OITA, Japan—U.S. Marines with Marine Wing Support Squadron (MWSS) 171 joined forces with U.S. Navy Seabees and Japan Ground Self-Defense Force service members to conduct expeditionary refueling of U.S. and Japanese aircraft, exchange firefighting and first aid tactics, and conduct airfield damage repair during distributed operations as part of the field training exercise portion of Resolute Dragon 23, from Oct. 17-29, 2023.
“This exercise is pretty big, there’s a lot of firsts going on with our Naval and Japanese counterparts,” said 1st Lt. Matthew Stevenson, a combat engineer officer with MWSS-171. “It’s been the first time that we’ve been able to demonstrate a lot of important capabilities, and we’re excited to continue building relationships with our Japanese counterparts in the future.”
A detachment of approximately 80 Marines from MWSS-171 divided into three groups and traveled separately to Vice-Camp Takayubaru, Camp Jumonjibaru, and JGSDF Kirishima Training Area. During Resolute Dragon 23, they focused their individual sections’ efforts on expeditionary operations, supporting multiple aircraft platforms.
At JGSDF Vice-Camp Takayubaru, MWSS-171 and JGSDF service members with the Western Army Aviation Fire Group exchanged crash, fire, and rescue techniques. During this cross training, MWSS-171 and JGSDF service members demonstrated gear and equipment use, and shared tactics for evacuation of casualties in emergency situations. The troops also conducted rescue drills and medical evacuation scenarios, including a tactical combat casualty care class, to maintain a high level of readiness.
U.S. Marine Corps Sgt. Travis Carr, a translator working alongside the Marines and JGSDF, said supporting the collaborative effort and witnessing the service member’s shared dedication to enhancing emergency response methods and safety protocols was extremely rewarding, especially seeing them work side-by-side, learning from each other.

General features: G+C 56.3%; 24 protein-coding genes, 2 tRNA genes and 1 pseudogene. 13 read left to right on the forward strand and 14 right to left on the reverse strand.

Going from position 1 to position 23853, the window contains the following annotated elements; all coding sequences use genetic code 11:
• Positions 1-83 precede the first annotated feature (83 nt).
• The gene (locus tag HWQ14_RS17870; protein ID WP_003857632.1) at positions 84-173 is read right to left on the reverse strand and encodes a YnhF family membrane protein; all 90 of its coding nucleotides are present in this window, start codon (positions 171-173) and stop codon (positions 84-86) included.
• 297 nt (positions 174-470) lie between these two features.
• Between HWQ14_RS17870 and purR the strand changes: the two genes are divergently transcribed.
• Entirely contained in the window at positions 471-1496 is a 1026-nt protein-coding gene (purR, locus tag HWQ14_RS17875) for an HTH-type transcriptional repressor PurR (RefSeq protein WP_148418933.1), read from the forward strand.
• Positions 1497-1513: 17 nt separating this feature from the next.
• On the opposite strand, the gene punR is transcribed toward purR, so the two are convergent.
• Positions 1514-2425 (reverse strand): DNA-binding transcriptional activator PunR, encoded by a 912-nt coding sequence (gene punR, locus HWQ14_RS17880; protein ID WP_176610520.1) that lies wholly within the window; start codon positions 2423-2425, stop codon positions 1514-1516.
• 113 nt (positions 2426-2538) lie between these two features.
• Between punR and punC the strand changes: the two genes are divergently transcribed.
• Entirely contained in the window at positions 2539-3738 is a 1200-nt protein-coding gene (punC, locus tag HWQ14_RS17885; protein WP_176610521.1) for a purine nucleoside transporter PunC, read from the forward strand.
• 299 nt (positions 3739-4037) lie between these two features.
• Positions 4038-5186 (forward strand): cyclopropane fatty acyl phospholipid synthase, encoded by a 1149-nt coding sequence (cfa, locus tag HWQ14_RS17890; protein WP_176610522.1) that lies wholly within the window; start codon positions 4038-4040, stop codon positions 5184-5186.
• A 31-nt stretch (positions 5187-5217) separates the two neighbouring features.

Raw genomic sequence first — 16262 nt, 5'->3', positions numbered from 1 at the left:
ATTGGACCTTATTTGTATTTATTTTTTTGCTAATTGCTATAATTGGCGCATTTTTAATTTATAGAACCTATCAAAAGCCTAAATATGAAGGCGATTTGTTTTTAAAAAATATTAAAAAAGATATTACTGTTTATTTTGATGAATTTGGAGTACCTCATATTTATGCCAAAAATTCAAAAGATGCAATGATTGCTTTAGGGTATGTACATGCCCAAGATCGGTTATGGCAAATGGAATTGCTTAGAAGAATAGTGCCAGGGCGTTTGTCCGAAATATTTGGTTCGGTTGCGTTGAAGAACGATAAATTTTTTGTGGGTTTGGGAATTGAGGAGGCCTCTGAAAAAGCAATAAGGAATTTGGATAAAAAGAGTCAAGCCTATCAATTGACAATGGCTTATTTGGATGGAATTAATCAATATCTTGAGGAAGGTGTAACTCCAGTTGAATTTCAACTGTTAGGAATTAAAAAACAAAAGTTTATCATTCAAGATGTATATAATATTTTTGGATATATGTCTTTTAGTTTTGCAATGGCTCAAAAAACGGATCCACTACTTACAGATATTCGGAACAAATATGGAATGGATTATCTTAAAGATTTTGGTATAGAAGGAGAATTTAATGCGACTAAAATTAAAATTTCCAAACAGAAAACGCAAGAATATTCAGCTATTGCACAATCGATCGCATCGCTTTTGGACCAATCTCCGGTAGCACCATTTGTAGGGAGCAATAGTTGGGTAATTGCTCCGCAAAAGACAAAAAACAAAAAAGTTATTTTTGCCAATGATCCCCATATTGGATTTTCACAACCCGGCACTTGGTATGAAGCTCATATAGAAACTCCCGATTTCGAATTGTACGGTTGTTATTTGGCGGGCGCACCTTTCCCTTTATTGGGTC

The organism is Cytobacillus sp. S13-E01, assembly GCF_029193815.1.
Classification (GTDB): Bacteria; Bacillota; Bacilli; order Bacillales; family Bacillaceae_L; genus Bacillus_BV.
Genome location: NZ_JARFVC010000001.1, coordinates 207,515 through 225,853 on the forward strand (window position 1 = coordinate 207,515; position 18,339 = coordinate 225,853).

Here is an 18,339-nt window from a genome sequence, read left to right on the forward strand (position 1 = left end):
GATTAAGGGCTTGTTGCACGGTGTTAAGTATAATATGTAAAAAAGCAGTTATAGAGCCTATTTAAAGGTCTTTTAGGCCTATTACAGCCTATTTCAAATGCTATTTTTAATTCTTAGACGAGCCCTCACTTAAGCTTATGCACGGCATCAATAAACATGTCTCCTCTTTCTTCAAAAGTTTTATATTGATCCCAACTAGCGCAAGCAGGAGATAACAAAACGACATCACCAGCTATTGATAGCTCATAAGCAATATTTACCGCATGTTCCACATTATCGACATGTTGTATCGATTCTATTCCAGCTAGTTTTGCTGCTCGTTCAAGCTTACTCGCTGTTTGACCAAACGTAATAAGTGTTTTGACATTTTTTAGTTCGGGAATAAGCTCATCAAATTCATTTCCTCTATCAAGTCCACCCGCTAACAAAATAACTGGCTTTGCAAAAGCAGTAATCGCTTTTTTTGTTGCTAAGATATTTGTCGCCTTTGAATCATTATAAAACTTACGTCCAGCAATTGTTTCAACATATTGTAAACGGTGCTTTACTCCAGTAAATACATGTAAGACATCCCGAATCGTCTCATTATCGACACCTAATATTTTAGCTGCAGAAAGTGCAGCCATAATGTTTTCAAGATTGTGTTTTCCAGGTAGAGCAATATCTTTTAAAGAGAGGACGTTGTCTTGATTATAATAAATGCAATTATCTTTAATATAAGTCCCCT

Meanwhile at JGSDF Camp Jumonjibaru, Marines with MWSS-171 and JGSDF service members with 1st Battalion, Western Army Helicopter Unit, Western Army Aviation Group, established a forward arming and refueling point. Marines from Marine Medium Tiltrotor Squadron (VMM) 262 coordinated with MWSS-171, landed multiple MV-22B Ospreys and refueled the aircraft, demonstrating the combined capabilities of expeditionary refueling. U.S. Marine Corps Sgt. David Chavez, a bulk fueler specialist with MWSS-171, said executing a FARP provided an opportunity to support multiple platforms of aircraft from expeditionary locations and facilitated the distribution of fuel and ordnance as necessary.
“It also allows us to build relationships with our host nation and to familiarize ourselves with the gear that the Japanese forces have,” said Chavez, a native of El Dorado Hills, California. “So, if we have to build off of that, we know what to bring out here, whether it’s the personnel, the gear, or just the fuel source in general.”
Simultaneously, combat engineers with MWSS-171, alongside the first ever bilateral integration of Sailors with Naval Mobile Construction Battalion 3, U.S. Naval Commander Task Force 75, and JGSDF service members with Amami Area Security Forces, Engineer Platoon, cleared brush and flattened terrain to create a landing zone, prepared to receive aircraft, and performed airfield damage repair at a newly placed cement pad that was jointly built a few weeks earlier at JGSDF Kirishima Training Area.
During the last few days of the exercise, Marines, Sailors, and JGSDF service members teamed up to focus their efforts on the airfield damage repair training. The teams used power tools to cut into the newly finished cement pad to simulate damage to the runway. After each large chunk was removed, teams would remove any loose material and pour in wet cement, smoothing it out to be even and stable for flight operations.
After its construction, Marines with VMM-262 flew to the newly cleared landing zone and landed multiple MV-22B Ospreys, demonstrating rapid development and implementation of landing zones. The airfield damage repair is a primary focus for Marines in Iwakuni, such as U.S. Marine Corps Lance Cpl. Connor Huften, a combat engineer with MWSS-171, who said training and implementations like this are vital to continued operations, ensuring that should disaster strike, units like MWSS-171 would still be ready to fight now.
Resolute Dragon 23 is an annual bilateral exercise in Japan that facilitates III Marine Expeditionary Forces’ ability to rehearse and strengthen the command, control, and multi-domain capabilities alongside allied Japan Self-Defense Force personnel.
This work, Resolute Dragon 23: MWSS-171 spearheads distributed operations across Kyushu, by Cpl Chloe Johnson, identified by DVIDS, must comply with the restrictions shown on https://www.dvidshub.net/about/copyright.